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McGill astrophysicist Victoria Kaspi wins 2016 Herzberg Gold Medal

Dr. Kaspi among 15 top Canadian researchers in science and engineering recognized by NSERC.

BY NATALIE SAMSON | FEB 17 2016
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McGill astrophysicist Victoria Kaspi. Photo credit: Martin Lipman/NSERC

The Natural Sciences and Engineering Research Council of Canada has unveiled the winners of the 2016 NSERC Prizes. The agency named Victoria Kaspi, a professor of astrophysics and director of the Space Institute at McGill University, winner of the 2016 Gerhard Herzberg Canada Gold Medal for Science and Engineering.

Dr. Kaspi’s study of neutron stars – the ancient remnants of the most massive stars in the Milky Way – has led to important discoveries in the field. She is the youngest researcher and the first woman to win the Herzberg Medal, an award that recognizes research excellence and influence in Canada over the course of a career in the natural sciences or engineering and represents NSERC’s highest honour. The prize comes with a grant of up to $1 million to go towards university-based research. Dr. Kaspi holds the Canada Research Chair in Observational Astrophysics and the Lorne Trottier Chair in Astrophysics and Cosmology at McGill. She has previously won a 2015 Canada Council Killam Prize, the Rutherford Medal from the Royal Society of Canada and the Prix Marie-Victorin, Quebec’s highest honour for scientists. She is a member of the American Academy of Arts and Sciences.

“Being awarded the Herzberg medal is a tremendous honour and thrill,” Dr. Kaspi told the McGill Reporter. “The funds provided as part of this award will be used in training the next generation of scientists in state-of-the art astrophysics research and, for example, in high performance computing and management of big data as part of the upcoming new Canadian CHIME radio telescope and its quest to understand the origin of the mysterious phenomenon of Fast Radio Bursts.”

Dr. Kaspi has spoken out about the need for more women in the STEM fields and what she sees as her duty to model the change she wants to see.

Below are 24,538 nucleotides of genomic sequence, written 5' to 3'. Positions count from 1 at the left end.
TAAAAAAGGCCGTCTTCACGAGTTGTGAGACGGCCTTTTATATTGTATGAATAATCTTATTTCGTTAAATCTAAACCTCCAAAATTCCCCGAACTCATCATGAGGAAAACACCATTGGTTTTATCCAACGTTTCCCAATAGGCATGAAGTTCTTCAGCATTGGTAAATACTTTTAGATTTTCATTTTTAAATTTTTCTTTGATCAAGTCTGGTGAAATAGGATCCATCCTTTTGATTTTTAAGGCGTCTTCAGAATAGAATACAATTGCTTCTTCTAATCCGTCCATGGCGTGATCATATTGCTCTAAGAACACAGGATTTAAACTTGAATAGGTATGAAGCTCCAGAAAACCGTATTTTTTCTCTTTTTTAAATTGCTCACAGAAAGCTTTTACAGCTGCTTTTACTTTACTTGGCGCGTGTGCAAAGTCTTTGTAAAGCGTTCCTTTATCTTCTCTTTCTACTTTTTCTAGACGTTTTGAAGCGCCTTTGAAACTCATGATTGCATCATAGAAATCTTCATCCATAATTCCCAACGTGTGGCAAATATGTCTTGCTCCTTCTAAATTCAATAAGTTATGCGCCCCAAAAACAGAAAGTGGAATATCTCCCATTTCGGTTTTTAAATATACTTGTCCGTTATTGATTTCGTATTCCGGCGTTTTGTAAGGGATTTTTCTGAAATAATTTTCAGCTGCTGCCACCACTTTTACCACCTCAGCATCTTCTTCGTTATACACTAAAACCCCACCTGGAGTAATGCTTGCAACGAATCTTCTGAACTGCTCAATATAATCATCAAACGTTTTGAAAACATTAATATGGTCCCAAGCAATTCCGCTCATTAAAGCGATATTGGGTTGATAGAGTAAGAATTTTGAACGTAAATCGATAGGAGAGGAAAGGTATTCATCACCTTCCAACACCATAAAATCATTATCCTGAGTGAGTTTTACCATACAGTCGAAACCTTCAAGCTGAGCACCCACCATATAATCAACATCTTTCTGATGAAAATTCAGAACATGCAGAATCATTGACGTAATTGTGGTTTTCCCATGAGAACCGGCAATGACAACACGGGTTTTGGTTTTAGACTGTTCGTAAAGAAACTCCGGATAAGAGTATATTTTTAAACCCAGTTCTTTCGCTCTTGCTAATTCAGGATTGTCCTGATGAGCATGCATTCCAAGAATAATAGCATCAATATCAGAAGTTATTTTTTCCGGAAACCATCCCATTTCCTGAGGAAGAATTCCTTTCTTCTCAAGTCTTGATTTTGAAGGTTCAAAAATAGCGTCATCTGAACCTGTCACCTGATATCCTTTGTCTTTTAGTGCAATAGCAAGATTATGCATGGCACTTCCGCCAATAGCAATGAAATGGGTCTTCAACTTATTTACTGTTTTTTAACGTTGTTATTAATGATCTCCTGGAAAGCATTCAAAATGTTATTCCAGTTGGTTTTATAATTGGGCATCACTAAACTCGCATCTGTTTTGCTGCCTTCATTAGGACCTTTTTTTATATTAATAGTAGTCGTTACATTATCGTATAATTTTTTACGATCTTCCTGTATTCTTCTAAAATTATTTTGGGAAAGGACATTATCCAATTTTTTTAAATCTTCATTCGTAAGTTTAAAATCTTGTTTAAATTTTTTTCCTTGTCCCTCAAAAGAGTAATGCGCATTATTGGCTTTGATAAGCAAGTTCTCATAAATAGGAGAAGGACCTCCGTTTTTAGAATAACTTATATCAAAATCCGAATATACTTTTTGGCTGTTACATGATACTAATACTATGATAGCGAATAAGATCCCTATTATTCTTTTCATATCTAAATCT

Among the other prizes awarded by NSERC:

Barbara Sherwood Lollar (earth sciences, University of Toronto) won the $250,000 John C. Polanyi Award, a prize that celebrates a recent outstanding advance in any NSERC-supported field of the natural sciences or engineering. Dr. Sherwood Lollar and her team discovered ancient groundwater sources at mines in Timmins, Ont., and South Africa, and their analyses of the water have impacted researchers’ understanding of how deep microbial life is sustained, among other findings.

Shana Kelley (faculties of pharmacy and medicine, U of T) and Edward H. Sargent (faculty of applied science and engineering, U of T) are co-recipients of the $250,000 Brockhouse Canada Prize for Interdisciplinary Research in Science and Engineering for creating AuRA, a breakthrough in point-of-care diagnostics platforms. For more than a decade the pair has joined their research in electrochemistry and biochemistry, and engineering physics, electrical engineering and nanomaterials to collaborate on a toaster-size device that can diagnose some infectious diseases in about 20 minutes.

The NSERC Gilles Brassard Doctoral Prize for Interdisciplinary Research awards $10,000 to an outstanding recipient of an NSERC Vanier Canada Graduate Scholarship who engages in exceptional interdisciplinary research. The 2016 winner is Yasser Gidi (department of chemistry, McGill), who has developed a single-molecule platform able to observe proteins that allow viruses such as hepatitis C and HIV to reproduce, and often mutate.

A full list of award winners can be found here.

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